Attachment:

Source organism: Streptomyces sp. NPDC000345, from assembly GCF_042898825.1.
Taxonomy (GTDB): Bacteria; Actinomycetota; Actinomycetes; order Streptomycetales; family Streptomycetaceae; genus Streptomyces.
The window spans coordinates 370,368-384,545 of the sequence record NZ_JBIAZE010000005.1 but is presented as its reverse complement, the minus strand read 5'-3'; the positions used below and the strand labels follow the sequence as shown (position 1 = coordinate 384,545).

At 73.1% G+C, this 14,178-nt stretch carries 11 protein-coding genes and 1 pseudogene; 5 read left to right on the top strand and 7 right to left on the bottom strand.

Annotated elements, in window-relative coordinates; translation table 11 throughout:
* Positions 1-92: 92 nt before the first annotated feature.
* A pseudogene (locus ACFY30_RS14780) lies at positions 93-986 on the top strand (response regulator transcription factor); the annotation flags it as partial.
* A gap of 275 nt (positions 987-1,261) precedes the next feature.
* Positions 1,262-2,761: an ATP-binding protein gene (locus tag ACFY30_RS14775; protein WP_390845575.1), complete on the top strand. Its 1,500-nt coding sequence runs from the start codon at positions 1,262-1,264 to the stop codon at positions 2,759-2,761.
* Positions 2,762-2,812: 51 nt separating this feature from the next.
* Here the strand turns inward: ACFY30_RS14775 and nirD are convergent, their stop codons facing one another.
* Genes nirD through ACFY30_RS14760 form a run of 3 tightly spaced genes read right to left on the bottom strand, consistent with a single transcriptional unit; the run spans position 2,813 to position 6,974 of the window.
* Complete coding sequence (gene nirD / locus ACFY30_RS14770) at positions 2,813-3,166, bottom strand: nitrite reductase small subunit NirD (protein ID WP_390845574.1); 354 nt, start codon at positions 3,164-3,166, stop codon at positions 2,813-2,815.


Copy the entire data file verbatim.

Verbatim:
Source organism: Streptomyces sp. NPDC000345, from assembly GCF_042898825.1.
Taxonomy (GTDB): Bacteria; Actinomycetota; Actinomycetes; order Streptomycetales; family Streptomycetaceae; genus Streptomyces.
The window spans coordinates 370,368-384,545 of the sequence record NZ_JBIAZE010000005.1 but is presented as its reverse complement, the minus strand read 5'-3'; the positions used below and the strand labels follow the sequence as shown (position 1 = coordinate 384,545).

At 73.1% G+C, this 14,178-nt stretch carries 11 protein-coding genes and 1 pseudogene; 5 read left to right on the top strand and 7 right to left on the bottom strand.

Annotated elements, in window-relative coordinates; translation table 11 throughout:
* Positions 1-92: 92 nt before the first annotated feature.
* A pseudogene (locus ACFY30_RS14780) lies at positions 93-986 on the top strand (response regulator transcription factor); the annotation flags it as partial.
* A gap of 275 nt (positions 987-1,261) precedes the next feature.
* Positions 1,262-2,761: an ATP-binding protein gene (locus tag ACFY30_RS14775; protein WP_390845575.1), complete on the top strand. Its 1,500-nt coding sequence runs from the start codon at positions 1,262-1,264 to the stop codon at positions 2,759-2,761.
* Positions 2,762-2,812: 51 nt separating this feature from the next.
* Here the strand turns inward: ACFY30_RS14775 and nirD are convergent, their stop codons facing one another.
* Genes nirD through ACFY30_RS14760 form a run of 3 tightly spaced genes read right to left on the bottom strand, consistent with a single transcriptional unit; the run spans position 2,813 to position 6,974 of the window.
* Complete coding sequence (gene nirD / locus ACFY30_RS14770) at positions 2,813-3,166, bottom strand: nitrite reductase small subunit NirD (protein ID WP_390845574.1); 354 nt, start codon at positions 3,164-3,166, stop codon at positions 2,813-2,815.